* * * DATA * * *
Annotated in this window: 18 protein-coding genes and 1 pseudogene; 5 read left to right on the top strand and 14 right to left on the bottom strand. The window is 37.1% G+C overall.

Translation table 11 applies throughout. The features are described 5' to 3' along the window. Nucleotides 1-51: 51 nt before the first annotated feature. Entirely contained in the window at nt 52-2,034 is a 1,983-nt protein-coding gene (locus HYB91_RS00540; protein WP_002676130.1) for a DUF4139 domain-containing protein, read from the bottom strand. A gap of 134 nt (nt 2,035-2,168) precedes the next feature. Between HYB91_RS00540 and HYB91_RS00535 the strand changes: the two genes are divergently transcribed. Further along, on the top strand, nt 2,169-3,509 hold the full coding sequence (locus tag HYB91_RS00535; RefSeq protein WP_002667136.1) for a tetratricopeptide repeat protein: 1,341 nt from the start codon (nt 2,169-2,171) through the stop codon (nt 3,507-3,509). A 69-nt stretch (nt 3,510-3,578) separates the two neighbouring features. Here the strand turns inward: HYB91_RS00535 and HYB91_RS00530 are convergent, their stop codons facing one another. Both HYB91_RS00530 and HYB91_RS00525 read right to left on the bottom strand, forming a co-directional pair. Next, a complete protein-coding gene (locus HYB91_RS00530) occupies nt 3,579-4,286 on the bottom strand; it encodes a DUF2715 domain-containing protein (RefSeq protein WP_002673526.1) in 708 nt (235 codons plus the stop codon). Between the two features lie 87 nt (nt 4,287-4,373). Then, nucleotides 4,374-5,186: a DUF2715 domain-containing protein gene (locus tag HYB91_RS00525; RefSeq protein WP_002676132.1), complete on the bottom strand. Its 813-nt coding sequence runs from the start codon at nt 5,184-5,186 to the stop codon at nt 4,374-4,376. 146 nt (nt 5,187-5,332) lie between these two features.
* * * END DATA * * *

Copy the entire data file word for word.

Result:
Annotated in this window: 18 protein-coding genes and 1 pseudogene; 5 read left to right on the top strand and 14 right to left on the bottom strand. The window is 37.1% G+C overall.

Translation table 11 applies throughout. The features are described 5' to 3' along the window. Nucleotides 1-51: 51 nt before the first annotated feature. Entirely contained in the window at nt 52-2,034 is a 1,983-nt protein-coding gene (locus HYB91_RS00540; protein WP_002676130.1) for a DUF4139 domain-containing protein, read from the bottom strand. A gap of 134 nt (nt 2,035-2,168) precedes the next feature. Between HYB91_RS00540 and HYB91_RS00535 the strand changes: the two genes are divergently transcribed. Further along, on the top strand, nt 2,169-3,509 hold the full coding sequence (locus tag HYB91_RS00535; RefSeq protein WP_002667136.1) for a tetratricopeptide repeat protein: 1,341 nt from the start codon (nt 2,169-2,171) through the stop codon (nt 3,507-3,509). A 69-nt stretch (nt 3,510-3,578) separates the two neighbouring features. Here the strand turns inward: HYB91_RS00535 and HYB91_RS00530 are convergent, their stop codons facing one another. Both HYB91_RS00530 and HYB91_RS00525 read right to left on the bottom strand, forming a co-directional pair. Next, a complete protein-coding gene (locus HYB91_RS00530) occupies nt 3,579-4,286 on the bottom strand; it encodes a DUF2715 domain-containing protein (RefSeq protein WP_002673526.1) in 708 nt (235 codons plus the stop codon). Between the two features lie 87 nt (nt 4,287-4,373). Then, nucleotides 4,374-5,186: a DUF2715 domain-containing protein gene (locus tag HYB91_RS00525; RefSeq protein WP_002676132.1), complete on the bottom strand. Its 813-nt coding sequence runs from the start codon at nt 5,184-5,186 to the stop codon at nt 4,374-4,376. 146 nt (nt 5,187-5,332) lie between these two features.